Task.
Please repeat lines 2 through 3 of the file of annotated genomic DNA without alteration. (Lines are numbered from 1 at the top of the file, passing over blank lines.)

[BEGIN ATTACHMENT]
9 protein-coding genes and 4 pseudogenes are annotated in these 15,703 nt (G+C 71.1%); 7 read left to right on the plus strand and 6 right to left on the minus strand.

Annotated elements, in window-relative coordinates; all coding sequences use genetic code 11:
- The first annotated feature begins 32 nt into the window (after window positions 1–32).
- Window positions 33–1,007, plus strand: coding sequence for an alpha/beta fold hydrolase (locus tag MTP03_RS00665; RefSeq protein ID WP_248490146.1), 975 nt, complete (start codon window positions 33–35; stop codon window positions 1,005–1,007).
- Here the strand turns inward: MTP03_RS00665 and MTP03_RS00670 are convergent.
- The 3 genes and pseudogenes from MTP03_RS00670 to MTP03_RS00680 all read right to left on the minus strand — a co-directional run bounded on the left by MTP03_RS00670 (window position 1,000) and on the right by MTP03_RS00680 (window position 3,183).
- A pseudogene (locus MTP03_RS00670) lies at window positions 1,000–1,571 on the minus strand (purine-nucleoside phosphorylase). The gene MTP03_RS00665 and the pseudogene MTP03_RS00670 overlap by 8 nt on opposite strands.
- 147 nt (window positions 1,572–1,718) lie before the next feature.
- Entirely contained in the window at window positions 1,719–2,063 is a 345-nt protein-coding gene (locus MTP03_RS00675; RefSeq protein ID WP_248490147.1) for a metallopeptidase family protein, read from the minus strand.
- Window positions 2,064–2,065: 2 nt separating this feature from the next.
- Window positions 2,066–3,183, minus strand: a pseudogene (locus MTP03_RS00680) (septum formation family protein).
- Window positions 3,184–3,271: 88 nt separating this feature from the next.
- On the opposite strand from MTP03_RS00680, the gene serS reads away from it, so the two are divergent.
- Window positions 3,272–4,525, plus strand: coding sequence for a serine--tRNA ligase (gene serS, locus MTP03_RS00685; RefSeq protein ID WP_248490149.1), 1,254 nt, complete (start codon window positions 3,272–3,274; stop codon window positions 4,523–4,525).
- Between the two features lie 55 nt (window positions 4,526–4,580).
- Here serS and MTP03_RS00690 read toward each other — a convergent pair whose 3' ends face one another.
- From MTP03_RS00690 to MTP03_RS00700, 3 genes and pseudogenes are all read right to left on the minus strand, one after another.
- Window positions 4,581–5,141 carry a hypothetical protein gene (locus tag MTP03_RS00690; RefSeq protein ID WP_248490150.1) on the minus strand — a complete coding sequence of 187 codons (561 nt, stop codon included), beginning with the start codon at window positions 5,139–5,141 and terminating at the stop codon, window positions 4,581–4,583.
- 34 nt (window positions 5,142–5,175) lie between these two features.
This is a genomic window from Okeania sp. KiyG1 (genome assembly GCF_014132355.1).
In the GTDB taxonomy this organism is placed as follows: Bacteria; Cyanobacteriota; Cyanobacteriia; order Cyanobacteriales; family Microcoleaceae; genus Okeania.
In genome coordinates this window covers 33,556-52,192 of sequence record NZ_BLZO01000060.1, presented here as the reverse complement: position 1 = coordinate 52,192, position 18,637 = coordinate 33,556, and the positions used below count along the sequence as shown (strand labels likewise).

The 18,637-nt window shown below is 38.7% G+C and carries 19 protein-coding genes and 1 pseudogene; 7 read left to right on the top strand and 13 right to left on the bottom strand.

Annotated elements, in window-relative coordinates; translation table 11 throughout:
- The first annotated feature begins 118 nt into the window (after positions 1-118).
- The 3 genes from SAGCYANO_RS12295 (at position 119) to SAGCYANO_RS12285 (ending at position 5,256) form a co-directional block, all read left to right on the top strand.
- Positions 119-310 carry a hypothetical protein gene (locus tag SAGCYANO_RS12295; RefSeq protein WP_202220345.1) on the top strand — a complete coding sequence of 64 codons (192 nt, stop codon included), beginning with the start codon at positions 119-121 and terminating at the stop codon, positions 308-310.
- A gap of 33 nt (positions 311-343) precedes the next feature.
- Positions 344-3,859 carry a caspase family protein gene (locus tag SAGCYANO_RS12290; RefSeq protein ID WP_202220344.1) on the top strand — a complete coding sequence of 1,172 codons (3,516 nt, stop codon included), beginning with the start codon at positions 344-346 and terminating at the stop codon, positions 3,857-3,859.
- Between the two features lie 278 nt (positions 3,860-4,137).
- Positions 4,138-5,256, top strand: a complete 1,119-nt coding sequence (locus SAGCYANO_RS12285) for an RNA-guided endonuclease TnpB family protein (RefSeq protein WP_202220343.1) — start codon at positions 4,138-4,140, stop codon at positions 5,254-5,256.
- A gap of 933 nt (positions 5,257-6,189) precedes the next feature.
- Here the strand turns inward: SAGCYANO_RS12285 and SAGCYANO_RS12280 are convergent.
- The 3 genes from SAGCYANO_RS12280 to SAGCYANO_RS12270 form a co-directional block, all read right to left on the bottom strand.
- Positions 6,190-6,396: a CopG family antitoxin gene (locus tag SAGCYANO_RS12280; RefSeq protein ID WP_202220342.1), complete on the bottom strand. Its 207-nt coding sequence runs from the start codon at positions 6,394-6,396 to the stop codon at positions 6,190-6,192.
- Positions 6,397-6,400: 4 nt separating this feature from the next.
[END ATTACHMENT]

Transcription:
Annotated elements, in window-relative coordinates; all coding sequences use genetic code 11:
- The first annotated feature begins 32 nt into the window (after window positions 1–32).